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Pere Ubu
Elitism For The People 1975 - 1978 Joseph Burnett , July 16th, 2015 10:51

The title of this compilation of seminal proto-then-post-punk legends Pere Ubu's early material immediately brought to mind the tag line for an old cultural radio show in the France of my youth, "L'élite pour tous!". "The elite for all", the show proclaimed, advancing an ambition to share the concepts of high art with those that were supposedly excluded from its lofty realm. Whilst the quick blurb on the album's cover suggests that Pere Ubu reject "high" culture altogether in favour of privileging the rough edges of society's underbelly, it's also inescapable that they brought an intellectual, almost dadaist aesthetic to rock & roll, yet all the while preserved the primeval, shouty essence of rock's origins in ways that perhaps other supposed art rock bands did not.

Pere Ubu grew out of Rocket From The Tombs, a Stooges-meets-Cochrane, punk-before-it-existed Cleveland band that took the essence of 50s r'n'r and added a great big dollop of youthful gob into the mix. Their style, all urban working class male angst, was not all that far removed from the fledgling Ramones, albeit with a more nihilistic Midwestern vibe rather than street-smart New York vip. As they evolved into Pere Ubu (early RFTT material was compiled onto the excellent The Day The Earth Met The Rocket From The Tombs CD in 2002), however, their teenagery angst made way for greater cerebrality, as they took their name from proto-surrealist playwright Alfred Jarry's controversial play Ubu Roi, immediately signalling an intent to wrench the carpet out from beneath the highbrow notions much rock culture had hoisted itself onto, much in the way Jarry transformed Shakespearean sophistication into a riot of noise, filth and hilarity. From the opening moments of 'Non-alignment Pact', the song that opens Pere Ubu's 1978 debut The Modern Dance, this was clearly a band that was equal parts deeply connected to rock's roots, slyly humourous and ferociously clever.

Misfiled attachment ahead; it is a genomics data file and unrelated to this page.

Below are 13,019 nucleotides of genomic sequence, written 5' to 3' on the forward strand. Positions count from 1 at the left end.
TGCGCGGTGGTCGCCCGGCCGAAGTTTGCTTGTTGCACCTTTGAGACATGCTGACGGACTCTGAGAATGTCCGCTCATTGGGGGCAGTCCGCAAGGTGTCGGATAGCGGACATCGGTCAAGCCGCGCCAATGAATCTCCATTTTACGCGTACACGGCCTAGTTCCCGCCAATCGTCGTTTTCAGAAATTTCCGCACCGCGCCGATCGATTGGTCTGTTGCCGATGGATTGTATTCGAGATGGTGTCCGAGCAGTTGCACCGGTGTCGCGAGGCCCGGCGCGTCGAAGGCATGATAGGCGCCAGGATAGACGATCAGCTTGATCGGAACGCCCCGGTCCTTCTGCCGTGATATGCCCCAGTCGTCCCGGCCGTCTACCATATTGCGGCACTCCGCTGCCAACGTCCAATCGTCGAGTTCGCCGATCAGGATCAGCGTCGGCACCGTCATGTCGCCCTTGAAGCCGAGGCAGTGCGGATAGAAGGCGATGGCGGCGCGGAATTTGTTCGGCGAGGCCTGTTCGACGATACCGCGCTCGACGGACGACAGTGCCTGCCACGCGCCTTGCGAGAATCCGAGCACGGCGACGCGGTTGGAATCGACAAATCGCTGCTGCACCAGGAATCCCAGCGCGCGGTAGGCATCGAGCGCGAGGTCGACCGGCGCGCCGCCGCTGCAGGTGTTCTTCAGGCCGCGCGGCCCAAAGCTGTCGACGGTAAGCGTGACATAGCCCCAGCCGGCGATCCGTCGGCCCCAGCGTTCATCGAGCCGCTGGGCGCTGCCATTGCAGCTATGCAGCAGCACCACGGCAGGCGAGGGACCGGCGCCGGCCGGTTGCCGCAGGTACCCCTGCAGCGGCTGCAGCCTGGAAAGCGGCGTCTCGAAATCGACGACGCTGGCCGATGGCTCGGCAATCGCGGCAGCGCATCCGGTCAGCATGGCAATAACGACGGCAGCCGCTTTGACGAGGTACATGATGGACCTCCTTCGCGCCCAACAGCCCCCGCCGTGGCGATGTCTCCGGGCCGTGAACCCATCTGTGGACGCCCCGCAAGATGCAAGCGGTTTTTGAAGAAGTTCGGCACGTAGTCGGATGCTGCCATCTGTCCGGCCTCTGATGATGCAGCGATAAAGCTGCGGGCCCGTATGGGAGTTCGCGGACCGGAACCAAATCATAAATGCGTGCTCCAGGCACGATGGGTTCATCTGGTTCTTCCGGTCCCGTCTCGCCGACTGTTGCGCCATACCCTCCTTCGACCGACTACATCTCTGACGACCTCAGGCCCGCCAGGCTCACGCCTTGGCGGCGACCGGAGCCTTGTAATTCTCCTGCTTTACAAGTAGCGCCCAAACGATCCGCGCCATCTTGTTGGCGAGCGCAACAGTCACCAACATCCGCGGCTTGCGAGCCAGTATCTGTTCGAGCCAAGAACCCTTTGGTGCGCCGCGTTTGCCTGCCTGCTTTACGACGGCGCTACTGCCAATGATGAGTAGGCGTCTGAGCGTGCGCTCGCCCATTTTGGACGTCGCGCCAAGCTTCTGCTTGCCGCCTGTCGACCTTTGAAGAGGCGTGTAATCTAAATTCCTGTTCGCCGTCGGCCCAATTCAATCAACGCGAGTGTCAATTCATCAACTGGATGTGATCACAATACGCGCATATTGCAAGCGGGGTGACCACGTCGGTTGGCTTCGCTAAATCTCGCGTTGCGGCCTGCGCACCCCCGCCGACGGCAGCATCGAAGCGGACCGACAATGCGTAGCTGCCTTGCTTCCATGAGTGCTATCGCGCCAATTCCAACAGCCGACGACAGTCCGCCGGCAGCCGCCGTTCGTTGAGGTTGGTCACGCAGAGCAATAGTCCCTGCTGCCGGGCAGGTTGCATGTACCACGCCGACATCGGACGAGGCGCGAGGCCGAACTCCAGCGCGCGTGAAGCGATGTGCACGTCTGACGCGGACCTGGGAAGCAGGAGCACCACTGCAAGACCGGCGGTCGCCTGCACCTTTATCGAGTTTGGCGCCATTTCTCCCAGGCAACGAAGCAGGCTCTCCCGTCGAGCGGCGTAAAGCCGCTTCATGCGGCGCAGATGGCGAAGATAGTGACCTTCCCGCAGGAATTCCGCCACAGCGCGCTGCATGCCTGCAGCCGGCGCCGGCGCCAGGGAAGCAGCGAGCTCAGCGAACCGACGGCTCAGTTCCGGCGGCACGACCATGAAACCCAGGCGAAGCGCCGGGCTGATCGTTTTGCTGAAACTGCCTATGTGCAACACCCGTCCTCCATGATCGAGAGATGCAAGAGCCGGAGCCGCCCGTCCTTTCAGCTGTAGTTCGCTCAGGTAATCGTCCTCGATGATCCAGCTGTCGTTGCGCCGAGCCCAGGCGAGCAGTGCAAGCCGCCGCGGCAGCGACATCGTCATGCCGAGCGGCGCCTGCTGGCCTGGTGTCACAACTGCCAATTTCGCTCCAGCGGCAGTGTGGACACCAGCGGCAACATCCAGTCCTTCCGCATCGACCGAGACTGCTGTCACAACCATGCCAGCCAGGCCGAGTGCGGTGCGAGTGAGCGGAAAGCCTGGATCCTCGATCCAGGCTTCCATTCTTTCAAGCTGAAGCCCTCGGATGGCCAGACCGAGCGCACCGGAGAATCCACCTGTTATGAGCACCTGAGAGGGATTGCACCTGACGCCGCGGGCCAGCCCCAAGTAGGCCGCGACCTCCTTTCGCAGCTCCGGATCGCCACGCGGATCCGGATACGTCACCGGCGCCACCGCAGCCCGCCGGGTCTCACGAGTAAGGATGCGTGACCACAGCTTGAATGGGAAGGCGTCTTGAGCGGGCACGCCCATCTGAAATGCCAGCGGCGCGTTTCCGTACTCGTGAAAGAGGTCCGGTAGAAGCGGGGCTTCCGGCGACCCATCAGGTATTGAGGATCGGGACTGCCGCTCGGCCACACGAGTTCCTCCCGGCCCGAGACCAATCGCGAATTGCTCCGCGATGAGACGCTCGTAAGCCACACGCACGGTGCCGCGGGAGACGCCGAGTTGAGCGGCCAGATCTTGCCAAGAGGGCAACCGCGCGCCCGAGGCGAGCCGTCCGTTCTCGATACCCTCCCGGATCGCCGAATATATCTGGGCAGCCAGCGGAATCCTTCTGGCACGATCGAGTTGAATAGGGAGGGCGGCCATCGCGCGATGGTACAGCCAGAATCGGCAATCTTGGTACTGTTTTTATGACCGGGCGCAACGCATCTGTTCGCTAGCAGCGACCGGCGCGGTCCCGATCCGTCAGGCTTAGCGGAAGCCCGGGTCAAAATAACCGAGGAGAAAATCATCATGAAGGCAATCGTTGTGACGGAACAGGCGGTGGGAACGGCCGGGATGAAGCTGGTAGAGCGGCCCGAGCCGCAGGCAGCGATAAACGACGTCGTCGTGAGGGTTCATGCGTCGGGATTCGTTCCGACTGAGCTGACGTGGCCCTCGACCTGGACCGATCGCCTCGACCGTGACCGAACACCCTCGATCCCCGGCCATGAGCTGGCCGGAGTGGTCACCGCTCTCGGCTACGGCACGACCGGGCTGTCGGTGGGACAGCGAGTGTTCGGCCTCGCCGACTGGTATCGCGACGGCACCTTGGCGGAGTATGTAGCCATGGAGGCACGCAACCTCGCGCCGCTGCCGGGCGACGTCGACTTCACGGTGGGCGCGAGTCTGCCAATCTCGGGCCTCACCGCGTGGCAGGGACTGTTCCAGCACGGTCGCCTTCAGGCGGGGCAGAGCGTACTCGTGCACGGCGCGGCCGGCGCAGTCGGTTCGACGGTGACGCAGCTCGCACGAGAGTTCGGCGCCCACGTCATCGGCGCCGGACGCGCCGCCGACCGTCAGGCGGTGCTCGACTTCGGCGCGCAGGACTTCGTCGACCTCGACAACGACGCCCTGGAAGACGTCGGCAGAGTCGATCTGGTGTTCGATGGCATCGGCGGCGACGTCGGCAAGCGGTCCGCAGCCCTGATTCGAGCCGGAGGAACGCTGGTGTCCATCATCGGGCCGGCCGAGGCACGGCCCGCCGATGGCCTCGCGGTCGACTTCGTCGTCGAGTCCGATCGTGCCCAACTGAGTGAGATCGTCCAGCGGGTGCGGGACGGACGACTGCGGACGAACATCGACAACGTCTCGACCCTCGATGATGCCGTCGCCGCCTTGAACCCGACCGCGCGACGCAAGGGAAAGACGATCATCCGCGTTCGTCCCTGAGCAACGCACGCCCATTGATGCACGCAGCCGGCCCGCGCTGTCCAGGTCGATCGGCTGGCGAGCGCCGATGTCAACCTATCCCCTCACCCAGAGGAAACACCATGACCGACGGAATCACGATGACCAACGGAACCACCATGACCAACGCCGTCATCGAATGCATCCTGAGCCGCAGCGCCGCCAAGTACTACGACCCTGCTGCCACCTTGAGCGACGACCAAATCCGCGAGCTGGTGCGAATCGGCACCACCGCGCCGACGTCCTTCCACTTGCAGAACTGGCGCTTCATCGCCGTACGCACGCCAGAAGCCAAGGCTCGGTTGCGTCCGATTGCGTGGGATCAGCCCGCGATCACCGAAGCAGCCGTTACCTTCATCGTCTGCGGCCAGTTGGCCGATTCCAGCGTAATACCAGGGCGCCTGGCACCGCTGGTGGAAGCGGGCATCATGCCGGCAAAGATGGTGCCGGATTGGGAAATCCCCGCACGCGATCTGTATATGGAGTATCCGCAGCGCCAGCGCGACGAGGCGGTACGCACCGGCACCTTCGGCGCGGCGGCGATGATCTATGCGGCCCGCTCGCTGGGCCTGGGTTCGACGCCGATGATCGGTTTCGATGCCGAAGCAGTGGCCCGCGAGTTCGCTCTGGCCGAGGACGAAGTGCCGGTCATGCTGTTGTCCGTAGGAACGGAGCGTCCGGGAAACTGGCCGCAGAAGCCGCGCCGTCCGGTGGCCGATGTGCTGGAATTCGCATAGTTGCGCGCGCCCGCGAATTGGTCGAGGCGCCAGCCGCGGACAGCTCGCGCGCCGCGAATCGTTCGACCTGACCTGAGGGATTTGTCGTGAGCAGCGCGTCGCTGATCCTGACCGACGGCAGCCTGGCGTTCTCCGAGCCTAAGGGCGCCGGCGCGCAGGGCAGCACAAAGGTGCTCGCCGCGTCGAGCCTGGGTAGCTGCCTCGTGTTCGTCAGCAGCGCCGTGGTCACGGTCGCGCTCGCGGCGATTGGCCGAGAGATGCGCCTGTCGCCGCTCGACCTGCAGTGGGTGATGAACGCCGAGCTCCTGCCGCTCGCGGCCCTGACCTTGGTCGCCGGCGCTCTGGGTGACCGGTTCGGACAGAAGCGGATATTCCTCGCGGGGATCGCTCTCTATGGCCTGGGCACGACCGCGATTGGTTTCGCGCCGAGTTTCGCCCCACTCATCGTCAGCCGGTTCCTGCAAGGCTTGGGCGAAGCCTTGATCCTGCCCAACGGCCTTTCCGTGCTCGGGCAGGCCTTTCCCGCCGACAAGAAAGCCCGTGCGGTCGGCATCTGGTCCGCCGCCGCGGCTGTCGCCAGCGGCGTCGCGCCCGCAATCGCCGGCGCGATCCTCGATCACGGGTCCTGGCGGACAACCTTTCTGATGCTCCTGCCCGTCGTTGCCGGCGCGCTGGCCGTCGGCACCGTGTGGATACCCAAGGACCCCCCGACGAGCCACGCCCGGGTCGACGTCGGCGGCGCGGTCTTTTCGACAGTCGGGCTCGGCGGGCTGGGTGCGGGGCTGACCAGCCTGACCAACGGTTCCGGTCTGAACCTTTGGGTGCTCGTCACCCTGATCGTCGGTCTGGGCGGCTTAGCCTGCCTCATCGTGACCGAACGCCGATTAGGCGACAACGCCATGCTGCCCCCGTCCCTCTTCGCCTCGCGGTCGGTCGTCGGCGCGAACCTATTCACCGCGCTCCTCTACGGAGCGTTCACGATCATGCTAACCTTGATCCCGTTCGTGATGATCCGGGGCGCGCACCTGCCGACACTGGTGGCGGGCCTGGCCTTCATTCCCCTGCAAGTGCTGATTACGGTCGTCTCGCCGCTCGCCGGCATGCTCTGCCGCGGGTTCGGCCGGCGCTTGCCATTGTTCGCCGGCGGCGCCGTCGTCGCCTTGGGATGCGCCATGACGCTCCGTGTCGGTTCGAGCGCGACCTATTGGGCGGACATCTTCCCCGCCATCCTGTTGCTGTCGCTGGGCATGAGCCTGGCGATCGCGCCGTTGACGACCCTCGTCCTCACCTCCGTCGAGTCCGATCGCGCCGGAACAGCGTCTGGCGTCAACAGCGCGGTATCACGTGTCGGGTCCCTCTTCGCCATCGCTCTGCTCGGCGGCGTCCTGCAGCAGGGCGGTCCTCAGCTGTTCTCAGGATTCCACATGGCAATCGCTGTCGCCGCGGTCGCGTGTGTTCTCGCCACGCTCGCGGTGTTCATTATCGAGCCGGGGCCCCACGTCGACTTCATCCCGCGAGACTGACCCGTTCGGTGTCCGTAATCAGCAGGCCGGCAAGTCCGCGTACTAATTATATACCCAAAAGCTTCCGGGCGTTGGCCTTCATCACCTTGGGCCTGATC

In his book of essays Mystery Train, famed critic Greil Marcus drew lines between rock & roll and the broader scope of American culture, be it literature or folklore, and placed Pere Ubu as true inheritors of broad "American unities" that included Elvis Presley and The Great Gatsby. Certainly, there is much in the clatter and shuffle of 'Non-alignment Pact', 'The Modern Dance' and 'Street Waves' that instantly evokes the less abrasive but equally immediate surge of early rock & roll, not to mention the murder ballad and blues undertones of lyrics like "My baby says / We can live in the empty spaces of this life / And if the devil comes / we'll shoot him with a gun", from the immense 'Laughing'. But, equally, I'd posit that Pere Ubu's reach was wider, as evidenced by the "Merdre, Merdre" refrain on the title track, which throws back to Jarry's Ubu Roi, and the avant-garde, almost Stockhausen-esque excursions of 'Sentimental Journey', a bizarre collage of found sounds, wailing, atonal sax, weird synth burbles and deadpan moans from singer David Thomas that only in its final 90 seconds expands into something resembling a collision of free jazz and rock, albeit not for long. Of course, the experimental tradition had long been alive and well in the USA (home of John Cage, of course), but its origins and reach are far more universal.